Committee on Earth Resources - Fall 2018Board on Earth Sciences and Resources
National Academy of Sciences Building
2101 Constitution Ave NW Washington DC 20418
MEETING OF THE COMMITTEE ON EARTH RESOURCES
OCTOBER 25-26, 2018 | WASHINGTON, DC
Coal continues to play a vital role in the global energy mix, accounting for nearly 30% of the world?s primary energy supply and approximately 40% of its electricity generation, as well as serving as an important feedstock for industries such as steel and cement production. While China and India are the world?s largest consumers of coal, the U.S. holds the world?s largest proven coal reserve base and continues to rely upon coal to fuel approximately 30% of its electricity supply. The National Research Council published a report in 2007 (titled ?Coal: Research and Development to Support National Energy Policy?) that focused on upstream aspects of the coal industry and made specific recommendations regarding coal resource/reserve assessments, mine productivity and resource optimization, environmental protection and reclamation, and mine worker health and safety. A key finding was that of more than $538 million spent by federal government agencies for coal-related research and technology deployment in 2005, less than 10% was directed toward these important upstream aspects of the coal fuel cycle. The intent of this meeting of the Committee on Earth Resources is to provide a forum to discuss progress made regarding the recommendations in the 2007 NRC report, to identify upstream coal issues still requiring attention, and to explore potential next steps and implications for the future utilization of our Nation?s coal resources.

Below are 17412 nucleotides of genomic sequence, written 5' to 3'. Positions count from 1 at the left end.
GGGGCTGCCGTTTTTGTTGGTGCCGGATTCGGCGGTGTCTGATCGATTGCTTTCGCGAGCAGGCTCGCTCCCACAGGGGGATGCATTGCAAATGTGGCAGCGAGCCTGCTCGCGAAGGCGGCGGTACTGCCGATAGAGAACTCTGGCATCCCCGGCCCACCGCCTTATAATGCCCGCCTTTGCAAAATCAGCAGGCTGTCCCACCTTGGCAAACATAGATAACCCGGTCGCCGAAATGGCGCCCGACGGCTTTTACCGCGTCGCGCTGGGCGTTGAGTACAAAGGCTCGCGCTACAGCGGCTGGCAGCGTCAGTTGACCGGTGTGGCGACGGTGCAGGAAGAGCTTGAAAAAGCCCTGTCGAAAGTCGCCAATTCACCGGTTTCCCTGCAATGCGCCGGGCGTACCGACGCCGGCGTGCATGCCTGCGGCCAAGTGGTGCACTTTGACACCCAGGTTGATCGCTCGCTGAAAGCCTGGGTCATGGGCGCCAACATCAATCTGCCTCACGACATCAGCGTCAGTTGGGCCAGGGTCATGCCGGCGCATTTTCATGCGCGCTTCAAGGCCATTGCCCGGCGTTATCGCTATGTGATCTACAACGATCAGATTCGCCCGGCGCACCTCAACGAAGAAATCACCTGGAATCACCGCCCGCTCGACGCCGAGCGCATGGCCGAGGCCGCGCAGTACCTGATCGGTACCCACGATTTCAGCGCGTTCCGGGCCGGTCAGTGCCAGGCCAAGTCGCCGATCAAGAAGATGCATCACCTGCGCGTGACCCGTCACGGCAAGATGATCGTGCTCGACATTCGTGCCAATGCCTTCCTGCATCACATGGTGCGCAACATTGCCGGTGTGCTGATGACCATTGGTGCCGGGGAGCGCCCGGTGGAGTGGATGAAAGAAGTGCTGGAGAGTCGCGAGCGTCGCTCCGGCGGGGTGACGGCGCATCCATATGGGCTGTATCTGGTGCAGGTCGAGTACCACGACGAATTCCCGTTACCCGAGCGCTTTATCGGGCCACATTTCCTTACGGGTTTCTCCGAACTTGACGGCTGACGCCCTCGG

In recent years, the outlook for U.S. coal production and use has become less certain as a result of concerns about its environmental impacts and technological advances that have improved the cost-competitiveness of other energy sources such as natural gas and renewables. Against this backdrop, a substantial research and development effort has focused largely on controlling air, water, and waste emissions from coal-fired power plants and on improving the efficiency of coal-fired power generation. However, in addition to these downstream issues, the future utilization of our vast coal reserve base depends upon our ability to extract, transport, and beneficiate these reserves in a sustainable, efficient, and economically-competitive manner, and to approach reclamation practices for retired mine sites using best-available science. The cost of the coal feedstock is a major factor in determining the competitiveness of coal-fueled power generation and other coal-based processes, and the upstream portions of the supply chain factor prominently in coal?s overall environmental, health, and safety profile. Our discussion will focus on progress, challenges, and opportunities in all of these areas.